Up to now I have never written a blog piece without some literary reference or other. There is one in here. Clue: look at the title! Think of a ‘darling’ (clue!) character in a wonderful series of books that were turned into a wonderful TV series and featured a ‘budding’ (clue!) new actress who went on to become a Hollywood star.

And, as a prize to anyone guessing the title and author, you can get a free copy of ‘Hot Basque!’ Yes! That’s right, free!

(Actually… it’s free to anybody who wants to download it, starting Friday September 18th until Sunday September 20th  .  😉 Just what you need to transport you to a sunny beach next weekend without the hassle of having to put your sun cream and toothpaste into those little plastic self-seal bags that won’t.)









Welcome to the Hotel

It can no longer be put off. We have to sort out the atelier.

Atelier, in this context, is a hopeful euphemism for the room used to store wood, broken strimmers, old tins of solidified paint, bits of bubble wrap useful for protecting priceless antiques as yet unacquired, old trainers handy for sudden mudslides, wire coat hangers designed to deform hanging garments but just the thing when seized by the urge to do a bit of metal sculpture, strands of raffia to tie the 50 lavender bags languishing in a damp cardboard box since last summer, and other household essentials.
It’s when confronted with such tasks that you remember why Vladimir Nabokov chose to live in a hotel. ‘It eliminates,’ he said, ‘the nuisance of private ownership’, adding that it also confirmed him in his favourite habit, ‘the habit of freedom’. *
There are novels written about hotels–’The Shining’, ‘L’Hôtel du Lac’, ‘The Hotel New Hampshire’. But how many writers actually choose to live in a hotel to write?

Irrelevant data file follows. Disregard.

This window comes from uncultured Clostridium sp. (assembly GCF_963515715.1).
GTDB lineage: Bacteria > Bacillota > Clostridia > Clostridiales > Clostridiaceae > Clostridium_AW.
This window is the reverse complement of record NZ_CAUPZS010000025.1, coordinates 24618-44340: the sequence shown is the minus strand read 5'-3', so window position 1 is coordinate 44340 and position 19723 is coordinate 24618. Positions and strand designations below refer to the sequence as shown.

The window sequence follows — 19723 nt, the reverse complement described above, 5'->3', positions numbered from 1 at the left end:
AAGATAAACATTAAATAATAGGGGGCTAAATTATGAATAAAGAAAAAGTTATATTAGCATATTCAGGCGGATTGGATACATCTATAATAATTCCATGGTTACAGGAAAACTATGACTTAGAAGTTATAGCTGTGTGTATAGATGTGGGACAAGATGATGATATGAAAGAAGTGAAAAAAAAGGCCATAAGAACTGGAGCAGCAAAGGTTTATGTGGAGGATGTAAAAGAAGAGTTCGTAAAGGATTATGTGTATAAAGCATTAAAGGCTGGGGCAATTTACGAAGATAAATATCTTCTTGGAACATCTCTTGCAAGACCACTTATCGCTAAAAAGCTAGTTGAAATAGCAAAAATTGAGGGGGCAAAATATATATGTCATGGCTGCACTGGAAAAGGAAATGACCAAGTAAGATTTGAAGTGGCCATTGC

The most famous example must be Nabokov, who moved into the Montreux Palace Hotel in Switzerland in 1961 and died there in 1977. Uninterested in material possessions, attached only to memories, Nabokov, with his wife Véra, settled into a routine where the hotel staff did the cleaning, a lady called Mme Furrer cooked lunch and dinner, and Nabokov could get on with his work, starting each morning at his writing lectern in ‘the vertical position of vertebrate thought’ then sliding gently into more recumbent postures ‘when I feel gravity nibbling at my calves’.
It’s a seductive idea.
This year I’ve stayed in two hotels where I could happily settle down on a permanent basis. The Radisson Edwardian Hotel in Manchester has all the amenities, first class service, and general cosseting factors of a modern bustling luxury hotel along with resonant reminders of its historic past.

The Radisson Edwardian Hotel in Manchester, formerly the Free Trade Hall
The Radisson Edwardian Hotel in Manchester, formerly the Free Trade Hall

Step outside, and you’re in the middle of Manchester, a dynamic and vibrant city. If it’s raining (and it usually is) you can stay in, surf the Net, lounge on a giant Vertue mattress in a fluffy white robe, order champagne from room service and admire from your window the illuminated clock tower of the Victorian Gothic Town Hall. Alternatively you can wander down to the Opus Reserve Bar, sip a Hallé Berry cocktail, gaze at the dramatic Italianate colonnades and lofty ceilings and tune in to the historic echoes. For you are sitting in one of Manchester’s iconic buildings, the former Free Trade Hall.
Built in 1853 on the site of the Peterloo Massacre, its history encompasses different struggles for different freedoms. The original Renaissance-style facade with its stately arcades reflects some of these. A red plaque commemorates the Peterloo massacre**.

Plaque commemorating the Peterloo Massacre
Plaque commemorating the Peterloo Massacre

Carved shields denote those Lancashire towns active in the movement to abolish the government-imposed Corn Laws, in force between 1815 and 1846. Their repeal bolstered the development of free trade, represented by one of the emblematic figures depicted on the tympanum where the Arts, Commerce, Manufacture and the five Continents are also seen.
It was inside, in the public assembly hall in 1872, that Disraeli outlined reforms aimed at protecting working people and halting the growing divide between rich and poor in his famous ‘One nation’ speech. ‘A densely-packed audience…received him with a roar of applause’ while ‘the swelling strains of the organ rolled grandly forth’. *** It was here in 1905 that Christabel Pankhurst, one of the Manchester founders of the Women’s Social and Political Union, was thrown out of a Liberal party meeting, arrested and put in prison. Churchill made one of his finest speeches here, Charles Dickens acted in a Wilkie Collins play, and in 1858 the building became home to the beloved Hallé orchestra. A little less than 100 years after Disraeli’s speech, more musical history was made as the hall resounded to concerts by Pink Floyd, The Sex Pistols and Bob Dylan.